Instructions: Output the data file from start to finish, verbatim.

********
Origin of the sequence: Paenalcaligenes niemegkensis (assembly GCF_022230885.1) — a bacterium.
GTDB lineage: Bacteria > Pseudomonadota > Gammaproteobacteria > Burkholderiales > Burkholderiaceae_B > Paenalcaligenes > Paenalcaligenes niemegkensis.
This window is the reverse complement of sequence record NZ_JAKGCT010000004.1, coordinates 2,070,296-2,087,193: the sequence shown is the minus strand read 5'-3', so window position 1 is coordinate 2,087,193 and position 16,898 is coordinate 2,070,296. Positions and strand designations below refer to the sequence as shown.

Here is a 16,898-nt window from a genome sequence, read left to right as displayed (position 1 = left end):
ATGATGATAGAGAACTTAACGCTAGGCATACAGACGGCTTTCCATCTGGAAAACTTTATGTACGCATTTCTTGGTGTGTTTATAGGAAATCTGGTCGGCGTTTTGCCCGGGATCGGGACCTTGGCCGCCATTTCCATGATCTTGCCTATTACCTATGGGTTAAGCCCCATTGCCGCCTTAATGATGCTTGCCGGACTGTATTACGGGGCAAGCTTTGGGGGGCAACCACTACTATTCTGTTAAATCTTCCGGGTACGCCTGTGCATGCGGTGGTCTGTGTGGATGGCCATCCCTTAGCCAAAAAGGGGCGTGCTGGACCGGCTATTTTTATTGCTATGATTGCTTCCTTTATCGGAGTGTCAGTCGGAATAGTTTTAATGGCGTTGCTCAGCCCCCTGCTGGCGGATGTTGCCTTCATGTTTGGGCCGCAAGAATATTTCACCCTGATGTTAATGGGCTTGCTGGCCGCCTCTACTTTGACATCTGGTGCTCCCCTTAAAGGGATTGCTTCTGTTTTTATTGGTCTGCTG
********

Origin of the sequence: Paenalcaligenes niemegkensis (assembly GCF_022230885.1) — a bacterium.
GTDB lineage: Bacteria > Pseudomonadota > Gammaproteobacteria > Burkholderiales > Burkholderiaceae_B > Paenalcaligenes > Paenalcaligenes niemegkensis.
This window is the reverse complement of sequence record NZ_JAKGCT010000004.1, coordinates 2,070,296-2,087,193: the sequence shown is the minus strand read 5'-3', so window position 1 is coordinate 2,087,193 and position 16,898 is coordinate 2,070,296. Positions and strand designations below refer to the sequence as shown.

Here is a 16,898-nt window from a genome sequence, read left to right as displayed (position 1 = left end):
ATGATGATAGAGAACTTAACGCTAGGCATACAGACGGCTTTCCATCTGGAAAACTTTATGTACGCATTTCTTGGTGTGTTTATAGGAAATCTGGTCGGCGTTTTGCCCGGGATCGGGACCTTGGCCGCCATTTCCATGATCTTGCCTATTACCTATGGGTTAAGCCCCATTGCCGCCTTAATGATGCTTGCCGGACTGTATTACGGGGCAAGCTTTGGGGGGCAACCACTACTATTCTGTTAAATCTTCCGGGTACGCCTGTGCATGCGGTGGTCTGTGTGGATGGCCATCCCTTAGCCAAAAAGGGGCGTGCTGGACCGGCTATTTTTATTGCTATGATTGCTTCCTTTATCGGAGTGTCAGTCGGAATAGTTTTAATGGCGTTGCTCAGCCCCCTGCTGGCGGATGTTGCCTTCATGTTTGGGCCGCAAGAATATTTCACCCTGATGTTAATGGGCTTGCTGGCCGCCTCTACTTTGACATCTGGTGCTCCCCTTAAAGGGATTGCTTCTGTTTTTATTGGTCTGCTG